Those of you who have been out for a walk to the deck on the West Lake lately have probably noticed a bit of an odd, sweatsock-like smell in the air. The culprit, believe it or not, is a ripening berry.
Low Bush-Cranberry (Viburnum edule), pictured here, and to a lesser extent its cousin High Bush-Cranberry (Viburnum opulus) (below) have a sneaky way of spreading their seeds. As the berries ripen they give off a scent resembling old meat. This attracts scavenging animals, which eat the smelly berries. Sounds weird so far, but it makes sense when you know that the seed inside each berry is tough enough to make it through an animal's digestive system without being destroyed. By the time the seed finally hits the ground it's likely been spread far from the parent plant, and as a bonus it's been planted in a bit of... fertilizer for good measure.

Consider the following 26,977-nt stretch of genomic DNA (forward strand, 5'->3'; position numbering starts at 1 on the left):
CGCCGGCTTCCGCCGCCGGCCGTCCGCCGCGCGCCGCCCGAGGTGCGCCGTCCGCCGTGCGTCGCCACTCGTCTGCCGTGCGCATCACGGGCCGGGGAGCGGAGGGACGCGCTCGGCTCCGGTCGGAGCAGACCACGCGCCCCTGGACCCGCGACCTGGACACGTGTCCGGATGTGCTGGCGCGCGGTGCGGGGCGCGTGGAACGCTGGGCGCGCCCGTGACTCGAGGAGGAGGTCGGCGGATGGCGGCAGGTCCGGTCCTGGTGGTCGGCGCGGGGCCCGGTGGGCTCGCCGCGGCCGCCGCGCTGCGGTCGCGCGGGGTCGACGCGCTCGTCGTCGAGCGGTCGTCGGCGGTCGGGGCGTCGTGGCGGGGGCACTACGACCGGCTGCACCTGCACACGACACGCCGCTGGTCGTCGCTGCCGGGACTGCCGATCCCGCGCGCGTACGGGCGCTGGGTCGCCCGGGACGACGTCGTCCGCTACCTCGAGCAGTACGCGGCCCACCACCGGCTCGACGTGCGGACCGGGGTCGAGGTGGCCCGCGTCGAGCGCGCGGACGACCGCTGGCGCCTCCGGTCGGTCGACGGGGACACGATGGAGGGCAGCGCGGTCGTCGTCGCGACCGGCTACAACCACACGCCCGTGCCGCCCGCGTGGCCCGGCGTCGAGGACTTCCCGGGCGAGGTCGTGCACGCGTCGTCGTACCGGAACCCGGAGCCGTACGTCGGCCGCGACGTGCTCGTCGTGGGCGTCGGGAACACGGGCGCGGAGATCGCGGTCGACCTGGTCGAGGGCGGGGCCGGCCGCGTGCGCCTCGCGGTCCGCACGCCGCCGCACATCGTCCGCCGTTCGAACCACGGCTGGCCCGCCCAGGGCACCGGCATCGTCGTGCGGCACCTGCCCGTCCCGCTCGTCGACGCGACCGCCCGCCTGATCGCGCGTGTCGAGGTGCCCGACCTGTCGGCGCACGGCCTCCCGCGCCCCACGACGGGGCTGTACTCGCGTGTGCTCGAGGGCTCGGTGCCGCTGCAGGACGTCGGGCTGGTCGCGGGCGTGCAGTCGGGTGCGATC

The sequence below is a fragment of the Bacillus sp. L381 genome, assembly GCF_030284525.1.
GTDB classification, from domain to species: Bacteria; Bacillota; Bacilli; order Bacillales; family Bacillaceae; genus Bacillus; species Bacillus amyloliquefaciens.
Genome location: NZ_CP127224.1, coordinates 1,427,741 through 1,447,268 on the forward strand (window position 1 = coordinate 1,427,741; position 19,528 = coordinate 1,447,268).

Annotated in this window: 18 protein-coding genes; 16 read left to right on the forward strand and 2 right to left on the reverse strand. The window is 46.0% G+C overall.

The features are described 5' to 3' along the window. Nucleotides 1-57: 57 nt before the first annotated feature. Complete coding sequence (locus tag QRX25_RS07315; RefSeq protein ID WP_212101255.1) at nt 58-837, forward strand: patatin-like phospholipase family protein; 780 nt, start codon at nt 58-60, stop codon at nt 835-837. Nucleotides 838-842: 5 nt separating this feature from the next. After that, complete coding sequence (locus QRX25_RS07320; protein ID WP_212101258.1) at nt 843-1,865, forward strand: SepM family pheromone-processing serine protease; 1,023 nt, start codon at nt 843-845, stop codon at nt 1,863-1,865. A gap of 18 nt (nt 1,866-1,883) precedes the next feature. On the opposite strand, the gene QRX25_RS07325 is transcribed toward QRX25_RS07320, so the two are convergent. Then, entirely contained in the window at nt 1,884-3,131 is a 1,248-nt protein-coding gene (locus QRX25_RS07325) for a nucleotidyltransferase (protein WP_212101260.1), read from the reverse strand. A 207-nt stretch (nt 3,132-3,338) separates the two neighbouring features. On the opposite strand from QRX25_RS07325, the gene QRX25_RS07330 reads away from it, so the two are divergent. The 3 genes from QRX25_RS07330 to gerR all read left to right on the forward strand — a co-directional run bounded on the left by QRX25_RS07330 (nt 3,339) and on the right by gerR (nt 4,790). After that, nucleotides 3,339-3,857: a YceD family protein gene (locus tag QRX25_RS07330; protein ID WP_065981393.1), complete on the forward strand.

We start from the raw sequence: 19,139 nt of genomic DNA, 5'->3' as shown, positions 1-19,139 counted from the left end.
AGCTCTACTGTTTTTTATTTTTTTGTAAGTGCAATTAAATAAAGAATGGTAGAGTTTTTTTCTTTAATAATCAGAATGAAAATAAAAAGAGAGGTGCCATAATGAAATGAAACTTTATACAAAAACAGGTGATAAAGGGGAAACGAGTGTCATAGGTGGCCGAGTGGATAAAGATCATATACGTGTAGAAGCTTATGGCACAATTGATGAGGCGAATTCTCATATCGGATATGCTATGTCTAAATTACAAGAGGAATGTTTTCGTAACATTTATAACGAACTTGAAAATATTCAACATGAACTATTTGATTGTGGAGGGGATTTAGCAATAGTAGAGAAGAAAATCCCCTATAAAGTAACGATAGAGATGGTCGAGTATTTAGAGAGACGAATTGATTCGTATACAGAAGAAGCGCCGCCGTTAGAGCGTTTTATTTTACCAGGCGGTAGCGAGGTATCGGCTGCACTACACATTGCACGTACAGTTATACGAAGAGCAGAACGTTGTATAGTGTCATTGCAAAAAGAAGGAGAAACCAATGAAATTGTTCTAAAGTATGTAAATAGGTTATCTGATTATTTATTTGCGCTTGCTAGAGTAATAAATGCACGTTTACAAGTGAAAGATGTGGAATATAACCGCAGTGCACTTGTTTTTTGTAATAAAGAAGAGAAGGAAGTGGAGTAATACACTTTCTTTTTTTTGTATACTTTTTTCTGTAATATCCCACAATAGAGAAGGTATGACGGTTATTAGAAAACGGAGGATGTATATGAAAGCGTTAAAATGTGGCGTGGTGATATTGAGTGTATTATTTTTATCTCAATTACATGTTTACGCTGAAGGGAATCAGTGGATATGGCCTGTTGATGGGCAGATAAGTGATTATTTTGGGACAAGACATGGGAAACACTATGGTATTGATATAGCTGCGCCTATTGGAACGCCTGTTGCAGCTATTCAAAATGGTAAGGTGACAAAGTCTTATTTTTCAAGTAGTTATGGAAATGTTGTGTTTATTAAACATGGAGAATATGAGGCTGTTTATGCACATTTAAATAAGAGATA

Bush-cranberries, whose berries are edible (if acidic) and make a pretty good preserve, can be identified by their three-lobed leaves (shallow lobes on Low Bush-Cranberry; deeper lobes on High Bush-Cranberry). Low Bush-Cranberry often grows in moist thickets and wetland margins. High Bush-Cranberry can be found bordering poplar stands and in river valleys.